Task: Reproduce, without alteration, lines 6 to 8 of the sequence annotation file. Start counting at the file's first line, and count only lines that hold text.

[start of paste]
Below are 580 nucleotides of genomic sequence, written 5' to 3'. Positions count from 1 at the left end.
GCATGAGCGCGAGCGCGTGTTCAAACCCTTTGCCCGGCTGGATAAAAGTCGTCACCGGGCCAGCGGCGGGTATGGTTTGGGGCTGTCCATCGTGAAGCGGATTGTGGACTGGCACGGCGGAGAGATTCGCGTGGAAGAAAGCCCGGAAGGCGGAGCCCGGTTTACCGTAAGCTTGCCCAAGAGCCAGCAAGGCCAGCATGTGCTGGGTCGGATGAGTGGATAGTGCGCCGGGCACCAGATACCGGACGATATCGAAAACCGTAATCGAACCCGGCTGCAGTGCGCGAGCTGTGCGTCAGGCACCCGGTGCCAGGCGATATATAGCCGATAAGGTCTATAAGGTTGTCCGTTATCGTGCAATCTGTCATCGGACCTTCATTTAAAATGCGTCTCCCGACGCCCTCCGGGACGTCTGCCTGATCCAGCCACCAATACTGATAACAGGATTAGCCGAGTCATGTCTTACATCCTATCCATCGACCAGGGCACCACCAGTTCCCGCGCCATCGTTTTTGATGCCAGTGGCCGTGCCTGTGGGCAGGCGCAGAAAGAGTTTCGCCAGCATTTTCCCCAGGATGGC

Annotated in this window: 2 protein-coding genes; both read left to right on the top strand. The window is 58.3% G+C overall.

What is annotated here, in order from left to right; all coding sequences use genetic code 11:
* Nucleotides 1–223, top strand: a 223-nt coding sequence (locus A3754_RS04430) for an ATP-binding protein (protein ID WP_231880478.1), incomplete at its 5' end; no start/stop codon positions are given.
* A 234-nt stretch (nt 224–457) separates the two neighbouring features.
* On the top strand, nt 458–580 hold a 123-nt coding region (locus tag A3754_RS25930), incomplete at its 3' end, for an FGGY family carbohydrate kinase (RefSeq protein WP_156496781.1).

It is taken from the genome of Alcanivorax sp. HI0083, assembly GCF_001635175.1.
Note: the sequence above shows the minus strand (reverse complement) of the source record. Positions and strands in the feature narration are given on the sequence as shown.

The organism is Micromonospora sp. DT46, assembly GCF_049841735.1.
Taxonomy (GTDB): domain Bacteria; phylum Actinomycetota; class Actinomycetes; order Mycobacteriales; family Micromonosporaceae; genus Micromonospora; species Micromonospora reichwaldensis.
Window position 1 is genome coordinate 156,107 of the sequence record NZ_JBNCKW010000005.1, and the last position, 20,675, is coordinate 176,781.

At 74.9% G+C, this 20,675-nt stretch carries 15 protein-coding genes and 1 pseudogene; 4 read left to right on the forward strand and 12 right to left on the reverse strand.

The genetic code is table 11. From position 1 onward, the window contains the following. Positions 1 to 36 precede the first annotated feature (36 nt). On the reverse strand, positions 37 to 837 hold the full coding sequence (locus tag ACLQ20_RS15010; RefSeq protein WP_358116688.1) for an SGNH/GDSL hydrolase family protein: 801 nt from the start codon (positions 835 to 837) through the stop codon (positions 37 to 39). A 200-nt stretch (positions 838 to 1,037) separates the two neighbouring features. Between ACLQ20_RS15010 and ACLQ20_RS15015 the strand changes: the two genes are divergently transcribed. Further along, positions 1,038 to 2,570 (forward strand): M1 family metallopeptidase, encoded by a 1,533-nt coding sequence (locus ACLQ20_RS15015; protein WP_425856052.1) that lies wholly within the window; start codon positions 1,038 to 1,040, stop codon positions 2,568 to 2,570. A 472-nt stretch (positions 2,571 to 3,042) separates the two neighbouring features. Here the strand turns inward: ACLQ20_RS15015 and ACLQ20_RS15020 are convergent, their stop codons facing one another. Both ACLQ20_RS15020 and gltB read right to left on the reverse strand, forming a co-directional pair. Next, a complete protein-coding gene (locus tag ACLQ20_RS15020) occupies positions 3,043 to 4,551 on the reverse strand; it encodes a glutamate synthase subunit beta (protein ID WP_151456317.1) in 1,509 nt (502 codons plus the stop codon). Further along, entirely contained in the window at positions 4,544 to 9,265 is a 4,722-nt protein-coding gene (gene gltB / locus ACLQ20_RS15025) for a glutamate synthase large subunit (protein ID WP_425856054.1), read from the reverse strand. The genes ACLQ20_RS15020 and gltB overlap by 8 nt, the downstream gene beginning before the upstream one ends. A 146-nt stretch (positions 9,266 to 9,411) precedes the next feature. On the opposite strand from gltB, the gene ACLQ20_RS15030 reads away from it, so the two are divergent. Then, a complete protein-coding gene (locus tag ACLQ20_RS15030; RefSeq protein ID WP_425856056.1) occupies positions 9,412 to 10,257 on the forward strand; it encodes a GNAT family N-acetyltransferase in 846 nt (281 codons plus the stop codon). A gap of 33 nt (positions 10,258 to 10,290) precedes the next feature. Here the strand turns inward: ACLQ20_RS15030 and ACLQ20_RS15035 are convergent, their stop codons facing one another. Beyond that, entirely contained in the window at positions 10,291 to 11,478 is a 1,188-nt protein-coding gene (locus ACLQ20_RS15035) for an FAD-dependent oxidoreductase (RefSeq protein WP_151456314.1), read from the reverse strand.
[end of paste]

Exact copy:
* A 234-nt stretch (nt 224–457) separates the two neighbouring features.
* On the top strand, nt 458–580 hold a 123-nt coding region (locus tag A3754_RS25930), incomplete at its 3' end, for an FGGY family carbohydrate kinase (RefSeq protein WP_156496781.1).

It is taken from the genome of Alcanivorax sp. HI0083, assembly GCF_001635175.1.